Gujarat: Chikungunya cases up 113%; dengue decrease 92%

Chikungunya cases this year enlisted a 113% ascent contrasted with 2019. Instances of dengue and jungle fever, be that as it may, declined by 92% and 87%.

Wellbeing authorities are yet to discover the explanation for the ascent of chikungunya cases. “Dengue and chikungunya both are viral infections spread by Aedes mosquito. If the mosquito density is high it would have resulted in increase in dengue cases also. We are analyzing the trend to find out the reason behind it. We are scanning the areas reporting an increase in chikungunya cases,” said Bhavin Solanki, the clinical wellbeing official.

The cases are on the ascent since August and it kept on expanding in October. In the initial 10 days of the month, the normal argument every day was six against four in September. Authorities said that complete dengue cases might be less when contrasted with the most recent year, however as of now there is a consistent ascent in cases.

The authorities said that in 2019, 13 dengue passings were accounted for against which this year there have been no passings either because of dengue or chikungunya. He said instances of jungle fever and falciparum intestinal sickness were likewise declining in the city.

“This year fewer raids were conducted against commercial establishments and construction sites because the administration was engaged more in the Covid management,” said the official.

Prof Deepak Saxena, a disease transmission specialist at IIPH-G, said that alongside Aedes aegypti, Aedes albopictus (Asian tiger mosquito) likewise go about as optional vector for the transmission of both chikungunya and dengue. “The tiger mosquito is considered to be highly competent vector for chikungunya. The virus is found replicated to high levels in the mosquito as early as two days after the ingestion of infected blood,” he said. “Circulation pattern of dengue and chikungunya are likely to be modified in the future. Co-infection of mosquitos in Ahmedabad needs study.”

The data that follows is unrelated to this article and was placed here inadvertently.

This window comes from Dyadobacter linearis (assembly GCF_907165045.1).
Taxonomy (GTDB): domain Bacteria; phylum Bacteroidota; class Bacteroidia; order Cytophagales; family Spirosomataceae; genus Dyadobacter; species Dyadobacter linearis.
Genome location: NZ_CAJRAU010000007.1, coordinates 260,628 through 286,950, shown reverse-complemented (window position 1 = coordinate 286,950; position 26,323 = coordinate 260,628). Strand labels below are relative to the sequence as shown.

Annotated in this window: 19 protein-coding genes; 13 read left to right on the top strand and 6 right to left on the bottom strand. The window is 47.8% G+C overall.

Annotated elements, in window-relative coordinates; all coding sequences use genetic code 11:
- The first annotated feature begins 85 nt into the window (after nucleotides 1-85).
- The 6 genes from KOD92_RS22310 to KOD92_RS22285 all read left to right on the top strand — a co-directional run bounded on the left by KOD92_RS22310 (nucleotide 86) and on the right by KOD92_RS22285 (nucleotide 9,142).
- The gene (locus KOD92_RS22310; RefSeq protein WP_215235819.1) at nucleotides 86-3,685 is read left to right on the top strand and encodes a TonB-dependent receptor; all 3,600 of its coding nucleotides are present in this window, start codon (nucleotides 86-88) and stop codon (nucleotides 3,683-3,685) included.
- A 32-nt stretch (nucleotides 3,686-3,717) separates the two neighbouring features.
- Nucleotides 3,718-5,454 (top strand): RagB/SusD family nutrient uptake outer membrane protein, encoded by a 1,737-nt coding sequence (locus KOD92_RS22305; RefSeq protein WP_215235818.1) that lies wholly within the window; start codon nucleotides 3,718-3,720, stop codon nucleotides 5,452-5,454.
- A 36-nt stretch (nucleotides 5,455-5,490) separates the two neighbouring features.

Dr Sanjay Shah, head of crisis office at a city-based clinic, said that the chikungunya flare-up is a recurrent occasion and was seen around three years back in the city. “There are no specific medical reasons for less dengue and more chikungunya cases – but we believe it’s to do with the viral distribution and vector carrier,,” he stated, including that this year, the chikungunya is more extreme with patients revealing serious polyarthritis where they can’t get up from the very first moment.

“Mosquitos for malaria are found in dirty water whereas mosquitos for dengue and chikungunya prefer clean water. It’s seen more prevalent on open construction sites and stored water. While malaria mosquitos bite during night hours, Aedes aegypti are active during daytime,” said Dr Manoj Vithalani, a city-based consulting physician. “One must wear full-sleeve clothes and clear the open stored water. Compared to last year, we have seen significant rise in chikungunya cases this year. Malaria cases have been reduced perhaps due to cleanliness drives in the light of Covid-19 pandemic.”

Disclaimer: The views, suggestions, and opinions expressed here are the sole responsibility of the experts. No Ahmedabad Local journalist was involved in the writing and production of this article.